Capitalizing on their previous work to decode the genome of the poplar tree, the research team examined how poplar trees use their 45,000 genes to respond to drought.
Campbell and PhD student Olivia Wilkins, the lead researchers, along with researchers Levi Waldron, Hardeep Nahal and Nicholas Provart, had their findings published in the November 13 issue of the Plant Journal. The article is titled "Genotype and time of day shape the Populus drought response."
"Each gene is like a line of code in a computer program" says Campbell, a plant biologist. "Depending on which lines of code are used, the tree can create a different program to respond to environmental stimuli, like drought." The use of different combinations of genes creates different programs. The combination of genes that trees use in response to a stress, like drought, determines whether the tree can survive this stress or not.
In the past, researchers examined drought-responsive gene programs at a single time point – normally in the middle of the day when most researchers work in the lab or the field. Wilkins did her experiments so that she examined the gene programs at multiple times throughout the day and night.
Surprisingly, working together with University of Toronto bioinformaticians, the team found that trees used different drought response gene programs at different times of day. That is, the drought response gene program that the trees used in the middle of the day was different from the program used in the middle of the night.
"Previously, researchers referred to the drought response as though it was a single, simple program that ran all the time," Campbell notes. The new research shows that the story is not that simple. "Rather than one program, trees use multiple programs, each of which runs at a different time of day," says Wilkins.
The discovery that trees use different programs at different times of the day is described as a critical finding. Previous research may have overemphasised the importance of some genes in helping trees to contend with drought, and totally missed others that are important.
The new work provides insights and tools to enable future researchers to identify, conserve and breed trees that are better able to contend with drought. Drought is an increasingly-important malady for forest trees, as it can dramatically reduce forest growth, and, in severe cases, increase forest susceptibility to insect pests and bring about catastrophic forest death. Given the importance of forest trees in vast ecosystems the world over, and as a renewable resource of great economic value, a better understanding of how trees contend with drought can have far-reaching implications for the environment and the economy. The new findings could play a role in safeguarding one of Canada's most important natural resources, our forest trees.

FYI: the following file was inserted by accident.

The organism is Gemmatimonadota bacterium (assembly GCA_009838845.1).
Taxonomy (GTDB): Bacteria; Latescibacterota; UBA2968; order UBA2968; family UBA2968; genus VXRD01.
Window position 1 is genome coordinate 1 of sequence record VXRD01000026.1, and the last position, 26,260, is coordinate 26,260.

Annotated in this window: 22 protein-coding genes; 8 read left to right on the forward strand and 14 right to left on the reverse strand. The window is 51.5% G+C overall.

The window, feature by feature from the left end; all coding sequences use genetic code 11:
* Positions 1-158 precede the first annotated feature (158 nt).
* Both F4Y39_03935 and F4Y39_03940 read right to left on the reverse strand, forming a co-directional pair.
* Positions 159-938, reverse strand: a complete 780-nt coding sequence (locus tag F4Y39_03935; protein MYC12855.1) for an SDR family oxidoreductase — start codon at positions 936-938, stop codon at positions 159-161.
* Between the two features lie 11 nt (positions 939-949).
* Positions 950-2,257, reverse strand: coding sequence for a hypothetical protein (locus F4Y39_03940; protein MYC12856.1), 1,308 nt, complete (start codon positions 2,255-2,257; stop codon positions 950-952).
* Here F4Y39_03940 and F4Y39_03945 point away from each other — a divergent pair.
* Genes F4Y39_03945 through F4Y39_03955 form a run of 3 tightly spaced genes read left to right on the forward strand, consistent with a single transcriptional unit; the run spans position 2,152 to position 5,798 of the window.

This new University of Toronto research was supported by the Natural Sciences and Engineering Research Council of Canada and is published in one of the top-ranked plant research journals, the Plant Journal. To view the paper online, visit: http://www3.interscience.wiley.com/journal/122541844/abstract.
Eleni Kanavas | EurekAlert!
Microjet generator for highly viscous fluids
13.02.2018 | Tokyo University of Agriculture and Technology
Sweet route to greater yields
08.02.2018 | Rothamsted Research
For the first time, a team of researchers at the Max-Planck Institute (MPI) for Polymer Research in Mainz, Germany, has succeeded in making an integrated circuit (IC) from just a monolayer of a semiconducting polymer via a bottom-up, self-assembly approach.
In the self-assembly process, the semiconducting polymer arranges itself into an ordered monolayer in a transistor. The transistors are binary switches used...
Breakthrough provides a new concept of the design of molecular motors, sensors and electricity generators at nanoscale
Researchers from the Institute of Organic Chemistry and Biochemistry of the CAS (IOCB Prague), Institute of Physics of the CAS (IP CAS) and Palacký University...
For photographers and scientists, lenses are lifesavers. They reflect and refract light, making possible the imaging systems that drive discovery through the microscope and preserve history through cameras.
But today's glass-based lenses are bulky and resist miniaturization. Next-generation technologies, such as ultrathin cameras or tiny microscopes, require...
Scientists from the University of Zurich have succeeded for the first time in tracking individual stem cells and their neuronal progeny over months within the intact adult brain. This study sheds light on how new neurons are produced throughout life.
The generation of new nerve cells was once thought to taper off at the end of embryonic development. However, recent research has shown that the adult brain...
Theoretical physicists propose to use negative interference to control heat flow in quantum devices. Study published in Physical Review Letters
Quantum computer parts are sensitive and need to be cooled to very low temperatures. Their tiny size makes them particularly susceptible to a temperature...
15.02.2018 | Event News
13.02.2018 | Event News
12.02.2018 | Event News
20.02.2018 | Physics and Astronomy
20.02.2018 | Life Sciences
20.02.2018 | Power and Electrical Engineering